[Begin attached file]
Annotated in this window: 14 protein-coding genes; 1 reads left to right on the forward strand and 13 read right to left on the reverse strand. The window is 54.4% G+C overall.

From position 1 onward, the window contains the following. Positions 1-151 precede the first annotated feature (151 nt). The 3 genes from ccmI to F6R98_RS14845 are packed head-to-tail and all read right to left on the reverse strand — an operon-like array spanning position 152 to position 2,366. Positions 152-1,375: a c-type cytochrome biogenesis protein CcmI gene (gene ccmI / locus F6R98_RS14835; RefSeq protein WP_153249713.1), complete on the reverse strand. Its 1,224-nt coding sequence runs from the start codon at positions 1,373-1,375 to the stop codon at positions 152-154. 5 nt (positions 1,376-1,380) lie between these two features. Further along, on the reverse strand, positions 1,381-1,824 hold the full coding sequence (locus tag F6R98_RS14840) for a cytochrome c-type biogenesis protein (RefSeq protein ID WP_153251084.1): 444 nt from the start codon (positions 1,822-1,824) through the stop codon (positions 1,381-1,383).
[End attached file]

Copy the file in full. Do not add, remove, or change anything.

Annotated in this window: 14 protein-coding genes; 1 reads left to right on the forward strand and 13 read right to left on the reverse strand. The window is 54.4% G+C overall.

From position 1 onward, the window contains the following. Positions 1-151 precede the first annotated feature (151 nt). The 3 genes from ccmI to F6R98_RS14845 are packed head-to-tail and all read right to left on the reverse strand — an operon-like array spanning position 152 to position 2,366. Positions 152-1,375: a c-type cytochrome biogenesis protein CcmI gene (gene ccmI / locus F6R98_RS14835; RefSeq protein WP_153249713.1), complete on the reverse strand. Its 1,224-nt coding sequence runs from the start codon at positions 1,373-1,375 to the stop codon at positions 152-154. 5 nt (positions 1,376-1,380) lie between these two features. Further along, on the reverse strand, positions 1,381-1,824 hold the full coding sequence (locus tag F6R98_RS14840) for a cytochrome c-type biogenesis protein (RefSeq protein ID WP_153251084.1): 444 nt from the start codon (positions 1,822-1,824) through the stop codon (positions 1,381-1,383).